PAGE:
San Diego Zoo Safari Park’s Tiger Trail leads to better understanding

Posted Saturday, Jun. 28, 2014  comments  Print Reprints

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Lori Gallo is feeding chunks of beef heart to Conrad, who is 2 years old and possessed of a piercing stare and incisors that could — make that, would — rip you apart if given a chance.

“Conrad is a real tiger, from Day One,” says Gallo, a senior keeper at the San Diego Zoo Safari Park. “He has a very intimidating, intense personality — unlike his brother, who is more calm and collected.”

The park has had Sumatran tigers, the most endangered of six subspecies of tigers, since the late 1970s. But, before now, visitors had to have luck on their side to get a glimpse of them and hope that the animals were not hiding in the bush when the spectator tram passed overhead.

All that changed in late May with the opening of new digs for the park’s six Sumatrans. Fourteen months in the making, the 5.2-acre Tull Family Tiger Trail cost $19.5 million and brings curious humans within inches of the tigers — thanks to tempered glass and other safety features.

Children can play tug-a-war with a tiger, with the animal grasping a rope in its teeth and the child, safe behind the glass, grabbing the rope by hand. A children’s play area has a log step, rope climbs and a slide, part of a simulated logging camp (rampant logging is destroying the tigers’ habitat in their homeland).

The modern visitor to zoos and animal parks demands a close-up view of the animals. Numerous projects like the new Rainforest of the Americas at the Los Angeles Zoo are determined to provide that immediacy.

Safari Park keepers hope the new Tiger Trail will lead to greater public support for conservation projects aimed at forestalling the decline of the endangered Sumatran tiger. An estimated 400 Sumatran tigers remain in the wild, and that number decreases each year due to poaching and deforestation on the Indonesian island of Sumatra. There are about 350 Sumatran tigers in 55 zoos and parks (the Los Angeles Zoo has a female Sumatran).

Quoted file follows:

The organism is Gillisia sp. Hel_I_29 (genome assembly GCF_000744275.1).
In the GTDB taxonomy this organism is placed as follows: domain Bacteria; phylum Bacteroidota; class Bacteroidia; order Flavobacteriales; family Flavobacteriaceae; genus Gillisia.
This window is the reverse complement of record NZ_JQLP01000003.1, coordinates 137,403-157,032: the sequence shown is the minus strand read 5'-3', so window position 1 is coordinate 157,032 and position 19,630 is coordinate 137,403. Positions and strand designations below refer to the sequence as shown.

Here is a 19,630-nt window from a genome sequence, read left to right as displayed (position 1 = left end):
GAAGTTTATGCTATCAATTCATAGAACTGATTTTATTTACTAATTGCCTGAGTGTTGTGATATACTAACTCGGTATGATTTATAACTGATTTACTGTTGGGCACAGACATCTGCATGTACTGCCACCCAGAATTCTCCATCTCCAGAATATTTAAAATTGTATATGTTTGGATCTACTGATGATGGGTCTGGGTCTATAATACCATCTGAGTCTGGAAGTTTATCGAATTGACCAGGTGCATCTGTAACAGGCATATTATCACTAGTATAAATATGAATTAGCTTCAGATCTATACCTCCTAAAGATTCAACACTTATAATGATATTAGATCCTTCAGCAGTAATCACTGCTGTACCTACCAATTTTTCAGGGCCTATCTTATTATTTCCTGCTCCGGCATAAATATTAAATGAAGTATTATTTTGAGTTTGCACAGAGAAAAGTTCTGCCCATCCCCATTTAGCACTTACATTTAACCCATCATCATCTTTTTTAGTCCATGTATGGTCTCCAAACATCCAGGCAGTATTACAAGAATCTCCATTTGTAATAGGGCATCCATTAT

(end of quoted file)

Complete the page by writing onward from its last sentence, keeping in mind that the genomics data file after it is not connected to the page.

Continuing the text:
The trend line in the wild is ominous: By century’s end, this subspecies is at great risk of being completely exstinct in the wild. The forest is being cleared to produce palm oil, used in cosmetics and candy. To rally public support for captive breeding and other conservation projects, Randy Rieches, curator of mammals at the Safari Park, says the public needs to know of the Sumatrans’ plight.

“If you want to develop conservation projects, you need to get where guests, members of the public, can see the animals,” he explains. “It’s absolutely necessary.”

Thomas Tull, chairman and chief executive of Legendary Pictures, whose latest movie is Godzilla, contributed $9 million toward the project. Tull is on the foundation board of the Zoological Society of San Diego.

“We simply cannot let these magnificent animals move toward the brink of extinction,” Tull notes.

The zoo is involved in two conservation projects in Sumatra — at Way Kambas National Park and Gunung Leuser National Park — to aid the tiger. Safari Park keepers always have bars between them and the big cats, particularly at feeding time. Six days a week the Sumatrans are fed meat. One day a week, they fast for the sake of their health.

“We don’t want fat tigers,” Rieches says. “People think a fat cat is a healthy cat. But with extra weight comes health problems.”

The Sumatran tiger is the smallest of the tiger subspecies. But, at more than 6 feet in length and 250 pounds, Conrad remains an imposing presence when he stretches up, balances on his rear legs and puts his front legs on the glass.

When a visitor is near the exhibit, Conrad and the others stare directly, and their throaty roars are ferocious. Reiches offers a reminder: “You’re prey.”

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